One of the risks is recruiting especially elderly persons for interviews, due to health issues and lower digital competence. This is important since we want to describe the full heterogeneity of the Indigenous societies, and the elders are important voices in the project, since they can say something about cultural and societal change and their experiences related to them. The expert group and our existing networks in Indigenous communities, in addition to the open seminars in local, Indigenous communities, will be crucial in this recruiting process. Another risk is that we might fail to find historic documents that support our thesis or contain enough information. Here the comparative design, with access to different archives, might prevent this and provide a broader picture of the historic situation. Another risk concerns potential travel restrictions due to, for example, the current pandemic. A strength here is that we have research partners in all the different countries. Furthermore, we will conduct interviews through online platforms such as Zoom if travel is impossible. We have also included extra funding for data collection due to demanding travel costs in the regions where we will conduct our study. Undesirable effects on health, climate, environment or society during the project are low, and we will minimize the number and distances of flights or trips in other high-carbon vehicles, and use online workshops and meetings when possible.

1.3 Novelty and ambition

As we state in 1.1, INDHOME  will fill the knowledge gaps between colonisation, assimilation, housing policies and Indigenous homemaking from a Scandinavian, comparative perspective. INDHOME presents several novelties: 1) The way that we will study how homemaking as ‘mundane’ and ‘trivial’ practices of everyday life are connected to larger political processes, such as colonisation, assimilation and decolonisation, is unique; 2) the comparative study of welfare state housing with consequences for Indigenous peoples has never been done before and will generate new knowledge about the relationship between the Scandinavian nations and their Indigenous people; 3) the historic study of post-war Scandinavian policy makers and architects in this context has not been done previously. Moreover, the ambition of the project is to fill the need for research on the interaction between ontologies and politics (5) in relation to how everyday life activities such as homemaking can be an active part of shaping our political realities as ongoing resistance to colonial structures. Rather than reproducing stereotypical images of Indigenous people as belonging to colonised and forever damaged cultures, we need to move beyond this victimising research perspective and focus on cultural resilience(28) and survivance(2) of Indigenous people. INDHOME will contribute to new empirical and theoretical perspectives on how ontologies, politics and everyday life interact and Indigenous cultural resilience and survivance. Through INDHOME’s interdisciplinary approach, we will develop new methodological perspectives on how to conduct research in Indigenous societies and how research can contribute to Indigenous resilience and survivance.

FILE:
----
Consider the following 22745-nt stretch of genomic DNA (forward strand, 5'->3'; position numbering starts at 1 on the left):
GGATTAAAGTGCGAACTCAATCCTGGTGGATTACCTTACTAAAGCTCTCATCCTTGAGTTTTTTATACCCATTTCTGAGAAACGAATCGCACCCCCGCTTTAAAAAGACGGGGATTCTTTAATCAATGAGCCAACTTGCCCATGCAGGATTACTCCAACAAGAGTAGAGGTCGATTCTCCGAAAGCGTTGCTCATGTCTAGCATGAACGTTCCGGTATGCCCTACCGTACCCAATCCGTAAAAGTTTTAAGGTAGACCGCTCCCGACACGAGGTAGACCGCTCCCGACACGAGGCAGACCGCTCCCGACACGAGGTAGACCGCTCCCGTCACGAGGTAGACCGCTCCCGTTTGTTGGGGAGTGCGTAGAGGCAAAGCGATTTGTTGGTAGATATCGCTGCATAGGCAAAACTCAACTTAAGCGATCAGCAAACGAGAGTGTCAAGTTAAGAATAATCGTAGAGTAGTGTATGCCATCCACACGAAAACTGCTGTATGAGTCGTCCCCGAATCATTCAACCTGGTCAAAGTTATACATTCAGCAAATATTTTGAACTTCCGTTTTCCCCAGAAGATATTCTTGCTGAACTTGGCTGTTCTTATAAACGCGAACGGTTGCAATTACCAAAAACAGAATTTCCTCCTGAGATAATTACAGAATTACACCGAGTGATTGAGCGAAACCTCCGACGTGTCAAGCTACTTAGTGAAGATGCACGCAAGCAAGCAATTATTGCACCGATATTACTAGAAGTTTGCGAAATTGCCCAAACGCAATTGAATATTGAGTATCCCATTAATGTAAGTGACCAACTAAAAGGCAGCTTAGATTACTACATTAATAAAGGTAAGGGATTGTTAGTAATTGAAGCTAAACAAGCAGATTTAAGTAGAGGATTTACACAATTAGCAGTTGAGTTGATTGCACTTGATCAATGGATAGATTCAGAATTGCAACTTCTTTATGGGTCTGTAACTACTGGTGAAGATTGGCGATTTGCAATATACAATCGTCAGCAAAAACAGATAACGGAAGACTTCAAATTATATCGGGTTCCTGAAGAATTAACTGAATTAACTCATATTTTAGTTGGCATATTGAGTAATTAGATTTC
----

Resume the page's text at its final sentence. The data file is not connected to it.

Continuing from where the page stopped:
1. Impact

2.1 The research project’s potential for academic impact

While there is extensive research on the colonisation, assimilation and identities of Indigenous peoples in the Scandinavian countries, there is a lack of systematic research on homemaking as a form of cultural resilience, survivance and decolonisation of everyday life, and how housing policies in the past served as indirect ways of assimilating Indigenous people in the Scandinavian countries. There is also a lack of systematic comparative research between the Sámi and Inuit people, which is striking given the shared history of Scandinavian colonialism, assimilation and the welfare state. INDHOME will therefore deliver ground-breaking research on both the colonial history and resistance of everyday life in the past and present of Indigenous people in the Scandinavian countries, which will be highly relevant for Sámi, Inuit and Scandinavian studies in particular, including the growing international field of Indigenous studies. Through the interaction with the expert group and a wider academic audience, the project will contribute to new knowledge about the effects of colonisation, welfare, politics and everyday life. An important part of the project is also to make space for new Indigenous networks within the Nordic countries, and we will also facilitate guest researcher visits at University of Greenland, one of our collaborative institutions, for the PhD students. Through the project’s design, we will also start new conversations about Indigenous methodologies and ethical responsibility. This might lead to new international publications and academic cooperation in the future within research fields such as Indigenous studies, minority studies, welfare studies, gender studies, and studies on truth and reconciliation.

2.2 The research project’s potential for societal impact (optional)